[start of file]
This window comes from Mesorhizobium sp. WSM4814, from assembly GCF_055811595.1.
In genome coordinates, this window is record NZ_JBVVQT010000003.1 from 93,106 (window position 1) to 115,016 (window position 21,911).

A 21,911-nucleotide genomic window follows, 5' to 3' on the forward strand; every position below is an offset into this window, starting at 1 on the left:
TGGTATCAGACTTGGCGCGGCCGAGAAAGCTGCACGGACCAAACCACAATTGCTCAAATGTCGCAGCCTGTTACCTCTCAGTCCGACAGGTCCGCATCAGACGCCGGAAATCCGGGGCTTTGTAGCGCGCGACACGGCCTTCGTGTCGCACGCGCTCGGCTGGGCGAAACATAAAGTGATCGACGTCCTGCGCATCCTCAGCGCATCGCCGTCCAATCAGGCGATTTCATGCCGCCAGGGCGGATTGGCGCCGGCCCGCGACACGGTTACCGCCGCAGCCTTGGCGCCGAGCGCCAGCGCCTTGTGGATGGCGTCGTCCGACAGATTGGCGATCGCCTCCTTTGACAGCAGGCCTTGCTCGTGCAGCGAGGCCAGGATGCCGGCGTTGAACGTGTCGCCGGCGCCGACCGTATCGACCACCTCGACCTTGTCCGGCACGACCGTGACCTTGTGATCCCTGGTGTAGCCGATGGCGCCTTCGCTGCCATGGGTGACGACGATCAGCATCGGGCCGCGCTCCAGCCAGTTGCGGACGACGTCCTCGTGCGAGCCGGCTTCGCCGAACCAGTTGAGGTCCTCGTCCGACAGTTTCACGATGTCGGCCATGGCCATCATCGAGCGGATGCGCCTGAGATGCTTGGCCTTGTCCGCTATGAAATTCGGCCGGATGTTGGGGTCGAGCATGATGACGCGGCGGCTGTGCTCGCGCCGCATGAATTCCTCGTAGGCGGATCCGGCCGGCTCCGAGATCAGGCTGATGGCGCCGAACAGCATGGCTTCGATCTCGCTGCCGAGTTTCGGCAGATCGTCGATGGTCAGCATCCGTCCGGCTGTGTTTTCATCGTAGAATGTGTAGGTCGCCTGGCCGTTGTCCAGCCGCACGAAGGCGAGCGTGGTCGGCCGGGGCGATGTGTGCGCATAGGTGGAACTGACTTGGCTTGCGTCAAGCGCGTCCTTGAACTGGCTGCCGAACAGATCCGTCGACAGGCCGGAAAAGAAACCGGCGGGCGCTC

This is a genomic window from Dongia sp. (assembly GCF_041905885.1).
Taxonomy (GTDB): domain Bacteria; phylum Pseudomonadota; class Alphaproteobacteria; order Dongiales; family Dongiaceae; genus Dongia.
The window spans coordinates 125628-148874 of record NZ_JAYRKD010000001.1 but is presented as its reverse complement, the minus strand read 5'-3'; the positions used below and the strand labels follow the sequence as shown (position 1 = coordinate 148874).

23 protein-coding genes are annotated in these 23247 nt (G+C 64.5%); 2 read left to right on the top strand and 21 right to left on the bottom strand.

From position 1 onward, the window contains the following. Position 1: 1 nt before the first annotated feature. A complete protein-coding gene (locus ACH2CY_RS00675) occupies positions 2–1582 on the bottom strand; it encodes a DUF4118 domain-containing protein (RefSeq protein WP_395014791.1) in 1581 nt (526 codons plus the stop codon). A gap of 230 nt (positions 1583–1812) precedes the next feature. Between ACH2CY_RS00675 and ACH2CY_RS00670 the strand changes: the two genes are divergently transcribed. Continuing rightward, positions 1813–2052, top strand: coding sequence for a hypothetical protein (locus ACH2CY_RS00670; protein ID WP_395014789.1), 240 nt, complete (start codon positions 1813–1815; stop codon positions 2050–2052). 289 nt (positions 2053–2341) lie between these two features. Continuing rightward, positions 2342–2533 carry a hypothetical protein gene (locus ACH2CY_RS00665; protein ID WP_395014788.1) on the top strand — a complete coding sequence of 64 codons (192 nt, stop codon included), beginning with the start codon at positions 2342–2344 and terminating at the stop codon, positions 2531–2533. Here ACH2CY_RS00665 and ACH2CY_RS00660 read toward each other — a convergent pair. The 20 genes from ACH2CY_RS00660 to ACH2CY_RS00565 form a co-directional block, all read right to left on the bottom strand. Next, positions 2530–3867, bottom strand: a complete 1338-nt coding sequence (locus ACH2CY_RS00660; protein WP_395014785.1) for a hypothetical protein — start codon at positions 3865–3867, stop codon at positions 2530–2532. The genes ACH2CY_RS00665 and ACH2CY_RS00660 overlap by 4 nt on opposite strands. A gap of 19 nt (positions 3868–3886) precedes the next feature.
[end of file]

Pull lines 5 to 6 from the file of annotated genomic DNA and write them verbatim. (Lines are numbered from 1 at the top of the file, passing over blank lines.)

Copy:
This is a genomic window from Dongia sp. (assembly GCF_041905885.1).
Taxonomy (GTDB): domain Bacteria; phylum Pseudomonadota; class Alphaproteobacteria; order Dongiales; family Dongiaceae; genus Dongia.